Monday, January 25, 2016

DPS-800GB A 1kW 12V 82A HP Server Power Supply

I recently snatched Four of these nifty 1kW power supplies. They were all used but still working. Well I kinda damaged one of them but more on that later. Here are a few shots of these things. They're pretty compact for that amount of power.

Here they are removed from their cases and ready some customization. To disassemble, remove all screws on the outside of the case except for the Eight that hold the fans in, remove the lid, remove the Four screws in the corners of the PCB. Pop out the mains connector and push in the LED. Then you need to pull the mains plug out of the case so you can guide the mains wires through the opening where the mains plug was. It's a bit fiddly but It'll come out. Just be patient and try not to rip off the caps and whatever else is soldered to the mains plug. The fans are in their own little subassembly which can be gentrly pried away from the rest of the board after unplugging the fans. Please not that the PSU will shutdown a few seconds after powerup when either of the fans isn't connected and running.

Now, chaining them together is easy as pie. As long as they are NOT connected via DC Ground (which goes to the casing, which goes to earth ground, which would lead to you having a bad time). So here they are chained together to make for a sweet 50V and 82A power supply.

So to really use them you might want to consider a few customizations. For one, you could connect the voltage sense line to the 12V output. This requires a soldering iron with a high heat capacity as soldering to the vias of this big 12V plane requires substantial heat since a good portion of the heat is instantly absorbed by the copper on the PCB. In the image below, you could also connect the first and fourth pin from the left to have the PSU switched on permanently.

To power on the PSU, I soldered connected Pins 31 and 34 on the connector. This leaves me the option to remove the connection at a later point in time and switch it on and off with a switch.

Now, to isolate Ground from the Case, I used Polyamid washers and screws in all Four corners. I glued the washers in place with a drop of superglue, otherwise reassembly of the unit into its case would be impossibe.

Two of the "nuts" in each case have a flange that go into the pcb, these can be removed with a metal drill. They're gone pretty fast so be gentle.

Then reassemble the unit, screw the PCB in place with the Polyamid Screws (It's a M3 thread) and that's it. Check with the multimeter to be sure that there is NO connection between the case and DC Ground.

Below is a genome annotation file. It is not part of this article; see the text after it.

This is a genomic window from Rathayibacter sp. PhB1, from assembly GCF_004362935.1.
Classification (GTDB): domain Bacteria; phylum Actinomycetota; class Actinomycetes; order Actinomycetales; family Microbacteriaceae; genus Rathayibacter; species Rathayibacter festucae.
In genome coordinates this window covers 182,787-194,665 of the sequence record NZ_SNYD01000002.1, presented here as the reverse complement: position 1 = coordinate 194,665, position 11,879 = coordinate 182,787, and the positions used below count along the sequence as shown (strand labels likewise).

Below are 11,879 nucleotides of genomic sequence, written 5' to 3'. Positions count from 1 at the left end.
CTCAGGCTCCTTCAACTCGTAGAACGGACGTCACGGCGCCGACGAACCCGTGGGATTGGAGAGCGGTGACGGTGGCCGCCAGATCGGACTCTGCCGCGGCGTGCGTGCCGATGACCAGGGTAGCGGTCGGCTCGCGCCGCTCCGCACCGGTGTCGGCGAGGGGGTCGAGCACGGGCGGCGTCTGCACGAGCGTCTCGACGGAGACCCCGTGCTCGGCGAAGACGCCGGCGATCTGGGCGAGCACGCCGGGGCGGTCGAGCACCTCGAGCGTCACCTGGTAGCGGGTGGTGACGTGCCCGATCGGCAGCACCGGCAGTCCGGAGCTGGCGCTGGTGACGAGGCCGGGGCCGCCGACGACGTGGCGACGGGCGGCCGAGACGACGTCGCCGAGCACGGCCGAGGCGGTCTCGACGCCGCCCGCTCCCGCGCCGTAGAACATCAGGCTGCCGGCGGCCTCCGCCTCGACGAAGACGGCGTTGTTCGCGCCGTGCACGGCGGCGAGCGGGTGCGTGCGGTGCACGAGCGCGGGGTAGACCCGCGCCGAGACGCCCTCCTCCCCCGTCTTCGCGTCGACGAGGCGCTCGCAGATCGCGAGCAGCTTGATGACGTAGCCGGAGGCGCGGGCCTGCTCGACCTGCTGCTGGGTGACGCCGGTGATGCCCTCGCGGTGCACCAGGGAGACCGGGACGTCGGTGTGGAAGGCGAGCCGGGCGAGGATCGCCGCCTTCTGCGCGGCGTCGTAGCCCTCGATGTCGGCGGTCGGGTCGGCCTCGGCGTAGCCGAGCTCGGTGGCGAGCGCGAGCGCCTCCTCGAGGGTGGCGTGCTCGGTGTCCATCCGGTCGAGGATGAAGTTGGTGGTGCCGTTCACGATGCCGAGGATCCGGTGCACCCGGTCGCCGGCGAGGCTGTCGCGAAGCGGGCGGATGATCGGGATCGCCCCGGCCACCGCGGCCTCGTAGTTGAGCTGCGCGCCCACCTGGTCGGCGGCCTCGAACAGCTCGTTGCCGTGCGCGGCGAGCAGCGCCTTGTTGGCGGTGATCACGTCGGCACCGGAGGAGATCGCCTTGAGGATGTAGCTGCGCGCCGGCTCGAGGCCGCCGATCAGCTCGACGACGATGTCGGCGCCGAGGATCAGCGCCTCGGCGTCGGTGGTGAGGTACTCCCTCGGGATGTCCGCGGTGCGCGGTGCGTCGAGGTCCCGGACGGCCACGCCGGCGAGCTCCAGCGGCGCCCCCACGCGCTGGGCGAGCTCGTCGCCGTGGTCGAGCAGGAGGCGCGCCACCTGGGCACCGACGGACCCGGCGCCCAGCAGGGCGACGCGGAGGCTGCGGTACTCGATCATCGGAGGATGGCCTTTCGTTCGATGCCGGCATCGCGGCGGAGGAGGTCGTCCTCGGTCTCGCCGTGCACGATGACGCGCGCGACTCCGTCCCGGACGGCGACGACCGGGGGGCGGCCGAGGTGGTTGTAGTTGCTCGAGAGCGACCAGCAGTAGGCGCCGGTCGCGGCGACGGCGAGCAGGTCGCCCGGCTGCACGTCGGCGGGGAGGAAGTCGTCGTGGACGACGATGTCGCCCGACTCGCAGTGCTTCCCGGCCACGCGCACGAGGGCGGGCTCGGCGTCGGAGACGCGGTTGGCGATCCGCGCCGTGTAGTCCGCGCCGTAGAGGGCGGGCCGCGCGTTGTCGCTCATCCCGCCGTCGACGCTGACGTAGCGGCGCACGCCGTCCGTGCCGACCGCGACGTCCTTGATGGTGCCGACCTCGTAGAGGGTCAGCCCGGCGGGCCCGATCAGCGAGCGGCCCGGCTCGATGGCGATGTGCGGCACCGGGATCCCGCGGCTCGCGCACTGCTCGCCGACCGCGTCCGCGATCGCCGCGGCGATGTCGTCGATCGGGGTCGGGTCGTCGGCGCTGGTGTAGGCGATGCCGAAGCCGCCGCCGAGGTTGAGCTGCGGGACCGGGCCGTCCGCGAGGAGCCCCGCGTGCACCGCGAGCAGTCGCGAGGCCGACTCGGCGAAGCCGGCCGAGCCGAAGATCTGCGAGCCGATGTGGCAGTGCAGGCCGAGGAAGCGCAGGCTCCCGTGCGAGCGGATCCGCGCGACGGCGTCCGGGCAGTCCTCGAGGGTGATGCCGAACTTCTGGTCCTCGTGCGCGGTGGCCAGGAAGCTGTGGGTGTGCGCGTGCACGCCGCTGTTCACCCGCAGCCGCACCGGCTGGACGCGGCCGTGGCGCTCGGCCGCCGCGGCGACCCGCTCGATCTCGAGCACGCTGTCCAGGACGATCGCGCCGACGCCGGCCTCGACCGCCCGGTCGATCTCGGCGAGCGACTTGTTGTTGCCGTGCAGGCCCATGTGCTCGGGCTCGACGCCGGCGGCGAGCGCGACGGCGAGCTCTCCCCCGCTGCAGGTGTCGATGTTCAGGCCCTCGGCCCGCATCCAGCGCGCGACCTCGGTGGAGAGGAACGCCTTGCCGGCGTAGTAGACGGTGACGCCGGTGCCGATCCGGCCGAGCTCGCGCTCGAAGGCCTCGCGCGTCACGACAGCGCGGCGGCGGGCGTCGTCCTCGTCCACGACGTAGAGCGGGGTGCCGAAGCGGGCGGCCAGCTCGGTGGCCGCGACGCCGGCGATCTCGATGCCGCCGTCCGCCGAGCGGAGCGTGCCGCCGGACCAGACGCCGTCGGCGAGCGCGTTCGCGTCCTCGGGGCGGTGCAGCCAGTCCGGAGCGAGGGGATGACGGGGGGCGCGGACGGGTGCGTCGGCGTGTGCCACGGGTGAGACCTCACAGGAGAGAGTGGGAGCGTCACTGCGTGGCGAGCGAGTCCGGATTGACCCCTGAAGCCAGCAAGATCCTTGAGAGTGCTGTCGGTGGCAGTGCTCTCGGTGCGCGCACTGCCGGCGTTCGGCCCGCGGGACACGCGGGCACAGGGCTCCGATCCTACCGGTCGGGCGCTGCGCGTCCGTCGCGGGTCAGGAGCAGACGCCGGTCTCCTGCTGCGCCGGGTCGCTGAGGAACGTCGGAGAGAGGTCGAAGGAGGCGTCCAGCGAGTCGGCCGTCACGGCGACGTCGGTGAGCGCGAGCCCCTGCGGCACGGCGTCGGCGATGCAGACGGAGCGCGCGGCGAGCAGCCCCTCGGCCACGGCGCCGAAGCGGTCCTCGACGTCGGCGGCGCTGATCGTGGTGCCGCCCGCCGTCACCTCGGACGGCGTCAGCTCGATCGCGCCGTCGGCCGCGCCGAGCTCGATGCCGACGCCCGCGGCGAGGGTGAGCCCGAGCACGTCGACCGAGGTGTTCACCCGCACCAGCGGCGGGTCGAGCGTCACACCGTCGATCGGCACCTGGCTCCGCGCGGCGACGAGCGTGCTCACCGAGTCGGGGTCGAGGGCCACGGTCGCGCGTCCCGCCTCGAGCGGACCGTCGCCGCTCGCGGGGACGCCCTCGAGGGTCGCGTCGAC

And for all you specification label aficionados, here's the label:

Now I mentioned in the beginning that I damaged one of the PSUs. When tinkering with them, trying to turn them on I must have shorted out some of the connections and now it seems the 5V rail is low and as a result of that, one of the fans won't start. With a little help, they both start and the PSU will stay on (when the fans are disconnected or either of them doesn't start on power-up, the PSU will shut off the 12V rail to protect itself from overheating).

So yeah, One of the Three is now iffy and I'm trying to find out why. I probed around with my oscilloscope and found some weird signal on the secondary of one of the coils (See below. This is a nice rectangular wave on a working PSU). Not sure what causes it and I don't dare probing the primary side for fear of blowing up my oscilloscope.

If anyone knows whats causing this or has some hints, leave them in the comments below!

3 comments:

  1. Could you have paralleled the supplies just the same? for 12v @ 329A ? thanks! :)

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  2. I have 6 of these myself and would like to parallel them, though since they are very inclined to maintain voltage if one is even slightly higher voltage than all the others it takes all the load. Any ideas how to enable load balancing between them?

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  3. By incorporating overvoltage protection, undervoltage protection and strict current leakage technology into units, they also protect equipment that draws its power supply from the unit by preventing power surges reaching the delicate workings of computers or CNC machinery, for example. attuatori pneumatici

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